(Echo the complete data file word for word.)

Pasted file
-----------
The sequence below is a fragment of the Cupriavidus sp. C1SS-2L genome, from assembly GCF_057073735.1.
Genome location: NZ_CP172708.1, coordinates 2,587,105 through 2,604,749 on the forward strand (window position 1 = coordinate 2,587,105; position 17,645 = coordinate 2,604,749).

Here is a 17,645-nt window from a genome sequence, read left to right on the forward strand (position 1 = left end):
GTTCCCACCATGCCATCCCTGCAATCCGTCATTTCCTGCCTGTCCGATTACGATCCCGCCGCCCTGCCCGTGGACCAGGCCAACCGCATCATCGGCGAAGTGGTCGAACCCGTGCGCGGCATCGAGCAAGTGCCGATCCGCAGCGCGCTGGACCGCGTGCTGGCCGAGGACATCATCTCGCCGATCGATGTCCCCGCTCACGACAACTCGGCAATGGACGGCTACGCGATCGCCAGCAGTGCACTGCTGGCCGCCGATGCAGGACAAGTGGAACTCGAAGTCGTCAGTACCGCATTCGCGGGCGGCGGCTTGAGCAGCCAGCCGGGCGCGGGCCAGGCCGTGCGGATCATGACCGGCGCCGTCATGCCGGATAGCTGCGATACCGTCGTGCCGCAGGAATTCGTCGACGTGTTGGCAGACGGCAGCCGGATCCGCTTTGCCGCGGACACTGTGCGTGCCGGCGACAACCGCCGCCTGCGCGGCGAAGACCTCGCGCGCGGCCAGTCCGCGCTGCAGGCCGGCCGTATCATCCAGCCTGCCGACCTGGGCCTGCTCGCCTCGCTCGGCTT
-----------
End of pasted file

The sequence below is a fragment of the Cupriavidus sp. C1SS-2L genome, from assembly GCF_057073735.1.
Genome location: NZ_CP172708.1, coordinates 2,587,105 through 2,604,749 on the forward strand (window position 1 = coordinate 2,587,105; position 17,645 = coordinate 2,604,749).

Here is a 17,645-nt window from a genome sequence, read left to right on the forward strand (position 1 = left end):
GTTCCCACCATGCCATCCCTGCAATCCGTCATTTCCTGCCTGTCCGATTACGATCCCGCCGCCCTGCCCGTGGACCAGGCCAACCGCATCATCGGCGAAGTGGTCGAACCCGTGCGCGGCATCGAGCAAGTGCCGATCCGCAGCGCGCTGGACCGCGTGCTGGCCGAGGACATCATCTCGCCGATCGATGTCCCCGCTCACGACAACTCGGCAATGGACGGCTACGCGATCGCCAGCAGTGCACTGCTGGCCGCCGATGCAGGACAAGTGGAACTCGAAGTCGTCAGTACCGCATTCGCGGGCGGCGGCTTGAGCAGCCAGCCGGGCGCGGGCCAGGCCGTGCGGATCATGACCGGCGCCGTCATGCCGGATAGCTGCGATACCGTCGTGCCGCAGGAATTCGTCGACGTGTTGGCAGACGGCAGCCGGATCCGCTTTGCCGCGGACACTGTGCGTGCCGGCGACAACCGCCGCCTGCGCGGCGAAGACCTCGCGCGCGGCCAGTCCGCGCTGCAGGCCGGCCGTATCATCCAGCCTGCCGACCTGGGCCTGCTCGCCTCGCTCGGCTT